Is Your Teen Too Tired?
But my teen needs to wake up at 6:30 a.m. for school.
School schedules often conflict with teens' sleep tendencies. When this
happens, shift your teen to a bedtime that is early enough for him to get at
least 81/2 hours a night, which parents do find to be a realistic goal. So if
your child needs to get up by 6:30 in order to catch the bus, strive for a 10
p.m. bedtime. The best way to adjust a kid's schedule is by rolling back his
bedtime by 15-minute increments every two or three days.
Any tips I can use to get my teen to bed earlier tonight?
For starters, try to get technology out of the bedroom. That means no TV,
computer, game station, or Xbox. These things entice teens to stay up late; and
the lights and sounds also trick the teen brain into thinking it isn't
nighttime, which further prevents sleepiness from setting in. If banishing
these distractions isn't feasible, you may need to set a time with your teen
when all media gets shut down for the night.
As for other habits that encourage an earlier bedtime: Make sure your teen
is exposed to light as soon as possible after rising. Taking the dog for a
walk, going for a jog, or just throwing open the curtains signals the brain
that it's daytime; it activates the internal clock and programs the sleep
system to slow down by evening. It's also really important to encourage teens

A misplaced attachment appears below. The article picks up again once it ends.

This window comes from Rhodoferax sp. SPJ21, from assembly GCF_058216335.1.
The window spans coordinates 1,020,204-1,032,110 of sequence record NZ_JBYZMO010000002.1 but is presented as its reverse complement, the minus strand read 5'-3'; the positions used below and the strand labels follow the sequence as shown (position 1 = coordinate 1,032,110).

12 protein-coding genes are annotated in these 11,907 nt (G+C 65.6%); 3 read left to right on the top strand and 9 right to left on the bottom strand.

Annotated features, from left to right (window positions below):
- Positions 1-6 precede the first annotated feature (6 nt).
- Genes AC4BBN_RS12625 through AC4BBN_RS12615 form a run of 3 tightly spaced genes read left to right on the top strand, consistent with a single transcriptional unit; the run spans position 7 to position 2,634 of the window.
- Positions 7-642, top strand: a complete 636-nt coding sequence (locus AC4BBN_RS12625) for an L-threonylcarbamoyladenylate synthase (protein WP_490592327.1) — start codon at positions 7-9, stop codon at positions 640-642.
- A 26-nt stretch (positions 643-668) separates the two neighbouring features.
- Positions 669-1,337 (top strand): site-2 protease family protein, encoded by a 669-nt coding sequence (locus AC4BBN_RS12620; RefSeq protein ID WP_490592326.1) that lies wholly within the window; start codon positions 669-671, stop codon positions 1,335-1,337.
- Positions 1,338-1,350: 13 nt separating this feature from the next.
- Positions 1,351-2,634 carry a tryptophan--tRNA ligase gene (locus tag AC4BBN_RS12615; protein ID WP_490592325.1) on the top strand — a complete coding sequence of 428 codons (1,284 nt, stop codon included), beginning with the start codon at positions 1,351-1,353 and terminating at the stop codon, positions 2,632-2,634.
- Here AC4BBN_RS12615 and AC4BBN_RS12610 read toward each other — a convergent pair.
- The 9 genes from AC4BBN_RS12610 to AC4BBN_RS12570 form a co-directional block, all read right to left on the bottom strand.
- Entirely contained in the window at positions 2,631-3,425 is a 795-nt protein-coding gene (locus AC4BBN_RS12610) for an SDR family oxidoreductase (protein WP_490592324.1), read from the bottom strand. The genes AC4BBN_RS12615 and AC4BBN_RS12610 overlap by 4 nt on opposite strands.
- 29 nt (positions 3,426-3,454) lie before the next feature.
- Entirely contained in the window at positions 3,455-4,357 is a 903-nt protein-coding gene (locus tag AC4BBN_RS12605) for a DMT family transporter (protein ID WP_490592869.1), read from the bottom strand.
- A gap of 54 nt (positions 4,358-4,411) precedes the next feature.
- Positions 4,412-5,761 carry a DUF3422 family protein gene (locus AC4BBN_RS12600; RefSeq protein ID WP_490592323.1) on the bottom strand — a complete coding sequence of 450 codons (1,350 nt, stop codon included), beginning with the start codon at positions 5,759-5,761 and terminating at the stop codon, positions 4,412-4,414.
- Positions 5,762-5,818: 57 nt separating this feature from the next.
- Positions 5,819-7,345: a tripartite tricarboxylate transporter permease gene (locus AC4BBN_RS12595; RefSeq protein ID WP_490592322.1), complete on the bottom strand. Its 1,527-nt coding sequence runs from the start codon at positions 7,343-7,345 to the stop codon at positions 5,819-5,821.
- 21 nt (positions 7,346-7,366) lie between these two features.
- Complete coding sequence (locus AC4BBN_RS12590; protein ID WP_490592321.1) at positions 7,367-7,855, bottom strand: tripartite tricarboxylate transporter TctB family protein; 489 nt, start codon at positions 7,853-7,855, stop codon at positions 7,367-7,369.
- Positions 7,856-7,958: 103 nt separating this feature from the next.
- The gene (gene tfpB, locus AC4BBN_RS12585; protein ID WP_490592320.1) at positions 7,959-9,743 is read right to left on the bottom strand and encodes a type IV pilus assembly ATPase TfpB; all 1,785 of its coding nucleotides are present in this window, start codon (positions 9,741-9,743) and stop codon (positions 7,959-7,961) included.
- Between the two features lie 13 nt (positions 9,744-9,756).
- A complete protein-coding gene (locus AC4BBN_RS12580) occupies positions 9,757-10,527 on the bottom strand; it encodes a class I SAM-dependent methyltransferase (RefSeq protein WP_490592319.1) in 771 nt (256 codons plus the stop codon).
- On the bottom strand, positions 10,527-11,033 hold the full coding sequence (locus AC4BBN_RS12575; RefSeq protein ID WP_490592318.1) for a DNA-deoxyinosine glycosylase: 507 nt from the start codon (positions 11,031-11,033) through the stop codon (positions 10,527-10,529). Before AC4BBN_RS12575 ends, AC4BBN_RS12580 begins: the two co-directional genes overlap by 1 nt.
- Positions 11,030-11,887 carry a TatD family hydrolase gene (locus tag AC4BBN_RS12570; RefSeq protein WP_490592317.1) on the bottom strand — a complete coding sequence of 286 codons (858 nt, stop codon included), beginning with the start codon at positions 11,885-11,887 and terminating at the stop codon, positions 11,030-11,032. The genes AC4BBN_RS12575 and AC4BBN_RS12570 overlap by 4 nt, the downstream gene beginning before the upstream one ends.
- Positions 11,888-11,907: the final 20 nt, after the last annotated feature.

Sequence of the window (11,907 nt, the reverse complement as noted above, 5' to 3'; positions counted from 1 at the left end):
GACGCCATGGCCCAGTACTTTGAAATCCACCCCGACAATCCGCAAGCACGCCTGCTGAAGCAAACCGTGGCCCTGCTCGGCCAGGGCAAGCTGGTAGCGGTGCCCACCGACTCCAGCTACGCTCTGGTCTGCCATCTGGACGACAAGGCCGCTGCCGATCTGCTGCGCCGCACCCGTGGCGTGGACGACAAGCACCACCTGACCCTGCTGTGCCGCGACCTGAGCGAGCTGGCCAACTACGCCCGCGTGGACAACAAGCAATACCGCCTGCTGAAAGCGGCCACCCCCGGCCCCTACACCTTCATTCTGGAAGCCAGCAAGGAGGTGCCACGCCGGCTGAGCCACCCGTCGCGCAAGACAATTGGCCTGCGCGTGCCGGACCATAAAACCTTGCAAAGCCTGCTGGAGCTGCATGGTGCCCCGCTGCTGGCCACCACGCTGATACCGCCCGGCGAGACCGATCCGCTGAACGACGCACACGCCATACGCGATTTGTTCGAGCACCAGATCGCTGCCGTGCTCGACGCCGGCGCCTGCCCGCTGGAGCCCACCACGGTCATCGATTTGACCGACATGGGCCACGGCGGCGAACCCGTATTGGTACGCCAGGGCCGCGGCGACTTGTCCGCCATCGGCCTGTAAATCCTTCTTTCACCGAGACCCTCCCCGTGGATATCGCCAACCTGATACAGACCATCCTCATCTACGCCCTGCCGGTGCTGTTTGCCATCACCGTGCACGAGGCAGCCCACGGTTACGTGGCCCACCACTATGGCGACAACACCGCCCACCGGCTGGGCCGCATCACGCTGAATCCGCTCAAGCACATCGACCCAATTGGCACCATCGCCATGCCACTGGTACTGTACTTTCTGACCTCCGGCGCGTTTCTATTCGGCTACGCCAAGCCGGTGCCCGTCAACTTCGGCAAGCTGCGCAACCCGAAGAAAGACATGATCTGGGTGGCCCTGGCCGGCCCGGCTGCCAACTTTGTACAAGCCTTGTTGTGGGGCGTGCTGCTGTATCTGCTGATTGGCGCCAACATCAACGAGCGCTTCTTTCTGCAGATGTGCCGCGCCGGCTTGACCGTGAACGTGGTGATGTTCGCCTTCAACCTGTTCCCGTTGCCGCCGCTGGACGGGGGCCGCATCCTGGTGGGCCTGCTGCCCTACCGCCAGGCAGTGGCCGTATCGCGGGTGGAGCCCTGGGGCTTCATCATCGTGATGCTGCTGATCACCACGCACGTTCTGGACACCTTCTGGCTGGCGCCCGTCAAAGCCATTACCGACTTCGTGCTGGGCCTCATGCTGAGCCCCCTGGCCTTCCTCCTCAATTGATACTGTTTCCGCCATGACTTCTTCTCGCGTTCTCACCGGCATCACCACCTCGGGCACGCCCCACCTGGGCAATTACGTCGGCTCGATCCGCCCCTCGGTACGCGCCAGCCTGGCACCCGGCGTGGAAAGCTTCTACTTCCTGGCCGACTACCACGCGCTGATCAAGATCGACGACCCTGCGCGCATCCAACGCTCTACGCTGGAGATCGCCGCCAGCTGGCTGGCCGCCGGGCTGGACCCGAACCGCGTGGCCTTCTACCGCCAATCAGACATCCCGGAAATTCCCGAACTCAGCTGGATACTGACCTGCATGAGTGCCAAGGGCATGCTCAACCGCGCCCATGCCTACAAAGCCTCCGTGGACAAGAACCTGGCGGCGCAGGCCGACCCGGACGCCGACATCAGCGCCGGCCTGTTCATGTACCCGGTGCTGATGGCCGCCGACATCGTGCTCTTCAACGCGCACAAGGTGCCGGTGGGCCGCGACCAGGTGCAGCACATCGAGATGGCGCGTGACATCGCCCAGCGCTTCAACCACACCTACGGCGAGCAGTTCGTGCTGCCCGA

to get the caffeine out of their diets. Ideally, you need 10 hours without
caffeine for good sleep, which means no caffeinated soda or energy drink after
Many teens argue that they "don't have time" to sleep.
Parents must encourage their kids to make choices. Teens may need help
realizing there aren't enough hours to play soccer, hold down a job, and do
homework. Something may have to give, and it shouldn't be sleep.
Is it OK to let my teen sleep in on weekends?
I'm all for kids catching up-within reason. It's fine for her to sleep an
extra hour or two on Saturday and Sunday mornings. But "binge sleeping"
can backfire: If a teen goes to bed late, then sleeps until 1 p.m. on weekends,
come Sunday night, her body and brain aren't going to be ready for an earlier
What else will help?
A later school start time. Most high school classes begin between 7 and 8
a.m. When the first bell is pushed back by an hour, kids will sleep nearly an
hour more a day. In communities that have done this, the evidence shows fewer
students arriving late to school, higher graduation rates, and a trend toward
Otherwise, my mantra for families is "make sleep a positive
priority." Teach your children the importance of getting enough sleep; help
them see how their sleep habits have a direct connection to how well they feel
and perform. To my mind, sleep education is almost as important to a child's
health and future as sex education-but luckily, it's a whole lot easier to talk